Do you prefer to run solo or train with a group? Personally I love them equally for different purposes. I believe that one can benefit from doing a little of both in your training. My journey into being a runner has evolved from solo running only into being part of a run club and having normal training partners while still taking time for a solo run as well. When I started running it was mostly solo. The first few times I ran I feel like I was just figuring myself out. It was excruciating and I would constantly ask myself why I was doing this. My best friend was a cross country coach and I was intrigued at her love for the sport. We signed up for a 5K color run with a few of our friends and she trained with me a few times before hand. It was nice to have someone to talk to but I was very self conscious.
After the color run I was determined that I was going to be a runner! I loved the feel of the race. The running community sucked me in almost immediately. The cheers coming across that finish line from people who had never met me gave me the sense of belonging I was looking for.
Fast forward a year and I was taking on my first ever 5 miler! I had raced a couple small local 5K’s and even placed in my age group once. I was learning to push myself and feeling great about my progress. My husband, who had run track in middle school but nothing since, decided he wanted to join me for the 5 miler. This began a training partnership that has driven us both to new heights.
Bryce and I began training together 3 days a week and upping our mileage. Every now and again we’d run solo if our schedules didn’t mesh, but for the most part we did all of our training together. In the beginning he pushed me… HARD. He was naturally much faster than me and sometimes it was really hard for me to keep up with him. My breathing was terrible. He would be carrying on a full conversation with me and I would be squeaking out words here and there while attempting to suck in air at the same time. I was determined to get better and not feel like I was slowing him down.
After about 2 years we were dominating our age groups. It was great feeling like a power couple and sharing those experiences with him. Our training runs became a pivotal piece of our marriage. It was 30-60 minutes of solid exercise as well as quality time together striving towards our goals. We were now pushing and supporting each other.
Last year, I began running every now and again with some friends on a trail near my house. I’m not a big trail runner but I enjoyed getting to run with my girlfriends other than just at races.
In December, Bryce finished out the season with an injury that has thus far taken him out of this running season (he is hoping to be back running this month!). I was faced with the loss of my training partner in the beginning training for my second half marathon. I had lofty goals of completing a sub-2 and I knew I had to rise to the occasion even if it meant doing it alone.
I began doing some long training runs with a friend of mine who was also aiming at a sub-2. She paced just behind me but didn’t slow me down enough to hinder my goals. Some days I was beyond thankful for this as I tend to push every training run to race pace and that is absolutely not healthy or smart. During the week I ran two nights solo doing 3-5 miles. These runs would be paced much faster and I was reminded of my love for solo runs. It was just me, the pavement, and a chattering squirrel here and there. I turned my brain off for everything but running for those 30-40 minutes a day and it felt good, although there were times I wished I had someone with me to make it go faster. That alone time however IS needed to push yourself and remind yourself that running is absolutely a solo sport. Having a team is great and the running community is the best support system EVER, but YOU run YOUR race.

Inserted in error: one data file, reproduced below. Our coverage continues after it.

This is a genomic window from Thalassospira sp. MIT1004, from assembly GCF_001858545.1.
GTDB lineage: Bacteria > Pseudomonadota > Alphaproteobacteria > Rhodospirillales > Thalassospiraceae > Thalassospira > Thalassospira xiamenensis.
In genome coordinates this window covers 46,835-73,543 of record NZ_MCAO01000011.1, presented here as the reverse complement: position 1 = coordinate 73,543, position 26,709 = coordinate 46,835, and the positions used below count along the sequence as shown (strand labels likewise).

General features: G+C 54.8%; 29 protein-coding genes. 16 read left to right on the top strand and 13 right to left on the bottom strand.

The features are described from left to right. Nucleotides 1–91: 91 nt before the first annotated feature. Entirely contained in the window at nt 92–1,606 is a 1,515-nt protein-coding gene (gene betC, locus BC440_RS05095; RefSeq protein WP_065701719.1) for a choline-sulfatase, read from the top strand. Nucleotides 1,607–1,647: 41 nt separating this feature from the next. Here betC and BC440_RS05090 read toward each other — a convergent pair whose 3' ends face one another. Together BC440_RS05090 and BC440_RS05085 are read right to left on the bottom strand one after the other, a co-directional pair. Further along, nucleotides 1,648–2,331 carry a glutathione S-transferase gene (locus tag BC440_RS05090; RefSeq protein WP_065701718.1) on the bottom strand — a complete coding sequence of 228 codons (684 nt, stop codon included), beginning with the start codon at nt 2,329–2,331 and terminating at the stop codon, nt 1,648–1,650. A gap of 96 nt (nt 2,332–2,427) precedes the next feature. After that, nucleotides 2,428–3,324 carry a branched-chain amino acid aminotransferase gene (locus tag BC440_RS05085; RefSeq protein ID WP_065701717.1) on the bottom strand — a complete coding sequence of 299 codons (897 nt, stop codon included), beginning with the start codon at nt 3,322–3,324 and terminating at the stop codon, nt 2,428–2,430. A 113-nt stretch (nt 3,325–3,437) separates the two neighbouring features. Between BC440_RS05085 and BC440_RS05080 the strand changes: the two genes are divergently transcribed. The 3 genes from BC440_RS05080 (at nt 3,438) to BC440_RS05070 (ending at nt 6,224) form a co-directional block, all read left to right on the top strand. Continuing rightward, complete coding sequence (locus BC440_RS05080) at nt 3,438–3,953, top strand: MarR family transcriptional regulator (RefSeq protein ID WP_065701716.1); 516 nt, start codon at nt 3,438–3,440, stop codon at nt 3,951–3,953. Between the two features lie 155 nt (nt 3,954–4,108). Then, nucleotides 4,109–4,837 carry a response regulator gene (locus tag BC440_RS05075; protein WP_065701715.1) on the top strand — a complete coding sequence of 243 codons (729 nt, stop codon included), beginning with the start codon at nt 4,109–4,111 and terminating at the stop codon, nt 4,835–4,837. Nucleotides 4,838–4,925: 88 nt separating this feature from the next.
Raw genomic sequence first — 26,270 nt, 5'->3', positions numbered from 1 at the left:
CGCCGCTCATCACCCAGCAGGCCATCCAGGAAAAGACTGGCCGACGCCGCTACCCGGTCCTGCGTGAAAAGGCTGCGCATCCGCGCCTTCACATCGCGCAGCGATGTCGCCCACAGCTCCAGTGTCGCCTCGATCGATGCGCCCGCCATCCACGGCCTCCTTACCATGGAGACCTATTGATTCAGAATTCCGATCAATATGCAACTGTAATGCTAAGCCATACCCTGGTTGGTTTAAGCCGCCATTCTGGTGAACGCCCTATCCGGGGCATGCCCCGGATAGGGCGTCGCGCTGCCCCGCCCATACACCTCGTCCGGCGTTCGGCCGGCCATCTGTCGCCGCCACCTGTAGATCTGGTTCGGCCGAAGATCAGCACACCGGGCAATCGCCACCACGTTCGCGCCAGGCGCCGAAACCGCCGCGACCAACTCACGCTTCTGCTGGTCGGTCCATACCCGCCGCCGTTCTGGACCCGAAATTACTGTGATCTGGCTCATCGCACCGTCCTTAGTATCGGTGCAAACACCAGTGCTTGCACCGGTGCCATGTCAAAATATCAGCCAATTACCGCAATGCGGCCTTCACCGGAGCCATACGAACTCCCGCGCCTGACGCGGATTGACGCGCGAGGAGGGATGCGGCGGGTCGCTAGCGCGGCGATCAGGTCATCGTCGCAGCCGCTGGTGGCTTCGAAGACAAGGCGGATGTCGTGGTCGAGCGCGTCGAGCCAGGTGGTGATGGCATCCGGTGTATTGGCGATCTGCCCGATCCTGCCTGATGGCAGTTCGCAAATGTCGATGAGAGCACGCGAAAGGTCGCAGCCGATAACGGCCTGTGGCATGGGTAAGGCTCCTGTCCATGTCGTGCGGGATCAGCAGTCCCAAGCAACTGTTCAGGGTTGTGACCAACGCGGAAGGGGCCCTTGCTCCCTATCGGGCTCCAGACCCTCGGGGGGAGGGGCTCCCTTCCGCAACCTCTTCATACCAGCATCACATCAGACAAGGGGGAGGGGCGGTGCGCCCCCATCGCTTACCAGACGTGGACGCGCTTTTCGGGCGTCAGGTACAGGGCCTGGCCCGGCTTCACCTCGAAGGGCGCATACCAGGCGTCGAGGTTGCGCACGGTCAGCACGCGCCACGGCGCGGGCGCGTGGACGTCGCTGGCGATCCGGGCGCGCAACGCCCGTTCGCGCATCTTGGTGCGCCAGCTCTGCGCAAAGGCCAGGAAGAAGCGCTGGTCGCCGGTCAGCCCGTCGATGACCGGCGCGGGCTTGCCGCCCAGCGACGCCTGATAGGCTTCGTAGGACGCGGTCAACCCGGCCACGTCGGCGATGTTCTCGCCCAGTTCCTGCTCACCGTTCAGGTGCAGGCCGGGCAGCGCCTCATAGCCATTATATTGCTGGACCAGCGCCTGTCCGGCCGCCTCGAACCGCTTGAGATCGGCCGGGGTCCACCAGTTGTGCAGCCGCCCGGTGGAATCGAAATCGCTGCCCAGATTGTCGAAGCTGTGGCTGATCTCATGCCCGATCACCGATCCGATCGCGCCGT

The half marathon came and went and in the process I picked up yet another training partner. She and I pace dead on and have similar running goals and aspirations. We have also joined up with a running club. We’ve now run twice with the Run Club and I enjoy the structure. Everyone either runs their own pace or pairs with someone who paces with them. We have a start point and an end point. Sometimes we run local race courses, other times we just have a general area and everyone goes their own way. I enjoy this setup because, while we all feel like we are running together, no one slows anyone down and we still get the comradery of running with a group.
In conclusion :
Solo runs are important. It is great decompression time and it is time to learn to push yourself. If you can’t push yourself in your own headspace you cannot expect to do well. It’s about learning to get into a good mental space while embracing the suck. It is also good to break away from the group and do your own thing without feeling the pressure to perform or to keep up with/beat anyone. You also need to learn how to be accountable not only to a group but to yourself.
Training partners are GREAT! Having a good training partner (or two or three) can be greatly beneficial. Personally, I think your training partner should have a pace similar to your own. You can push each other and hold each other accountable. Having similar goals is a plus as well because you are able to mold your training to your next race goal. It is also nice to have a partner to do long runs with when you are training distance. As much as I love solo runs, I don’t enjoy running over 5 miles without a partner.
Running with a group can be beneficial. Running with a group has the perks of getting that race day feeling without the pressure of the actual time clock. It is good to get out and practice on a course with a group before a race and just gauge the terrain and know what you’re up against. It is also of course great to have the support of your fellow runners and be able to socialize other than just on race days.